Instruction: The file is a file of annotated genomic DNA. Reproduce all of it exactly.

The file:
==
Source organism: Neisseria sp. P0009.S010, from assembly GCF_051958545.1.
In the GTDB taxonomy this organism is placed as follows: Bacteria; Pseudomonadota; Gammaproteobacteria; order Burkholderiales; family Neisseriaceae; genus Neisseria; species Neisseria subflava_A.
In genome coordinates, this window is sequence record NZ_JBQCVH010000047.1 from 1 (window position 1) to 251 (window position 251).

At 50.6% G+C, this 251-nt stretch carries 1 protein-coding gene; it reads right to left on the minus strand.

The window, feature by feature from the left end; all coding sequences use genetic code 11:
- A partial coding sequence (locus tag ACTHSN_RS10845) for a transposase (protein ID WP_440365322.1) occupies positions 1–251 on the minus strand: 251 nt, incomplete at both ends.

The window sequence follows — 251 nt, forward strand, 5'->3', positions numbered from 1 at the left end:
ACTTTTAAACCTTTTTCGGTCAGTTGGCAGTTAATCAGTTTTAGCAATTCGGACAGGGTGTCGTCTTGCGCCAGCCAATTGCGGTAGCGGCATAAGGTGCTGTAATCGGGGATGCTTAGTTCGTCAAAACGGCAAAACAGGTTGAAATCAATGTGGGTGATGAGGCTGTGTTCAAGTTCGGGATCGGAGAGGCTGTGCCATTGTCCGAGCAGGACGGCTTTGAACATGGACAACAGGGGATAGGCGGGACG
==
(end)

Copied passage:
Source organism: Neisseria sp. P0009.S010, from assembly GCF_051958545.1.
In the GTDB taxonomy this organism is placed as follows: Bacteria; Pseudomonadota; Gammaproteobacteria; order Burkholderiales; family Neisseriaceae; genus Neisseria; species Neisseria subflava_A.
In genome coordinates, this window is sequence record NZ_JBQCVH010000047.1 from 1 (window position 1) to 251 (window position 251).

At 50.6% G+C, this 251-nt stretch carries 1 protein-coding gene; it reads right to left on the minus strand.

The window, feature by feature from the left end; all coding sequences use genetic code 11:
- A partial coding sequence (locus tag ACTHSN_RS10845) for a transposase (protein ID WP_440365322.1) occupies positions 1–251 on the minus strand: 251 nt, incomplete at both ends.

The window sequence follows — 251 nt, forward strand, 5'->3', positions numbered from 1 at the left end:
ACTTTTAAACCTTTTTCGGTCAGTTGGCAGTTAATCAGTTTTAGCAATTCGGACAGGGTGTCGTCTTGCGCCAGCCAATTGCGGTAGCGGCATAAGGTGCTGTAATCGGGGATGCTTAGTTCGTCAAAACGGCAAAACAGGTTGAAATCAATGTGGGTGATGAGGCTGTGTTCAAGTTCGGGATCGGAGAGGCTGTGCCATTGTCCGAGCAGGACGGCTTTGAACATGGACAACAGGGGATAGGCGGGACG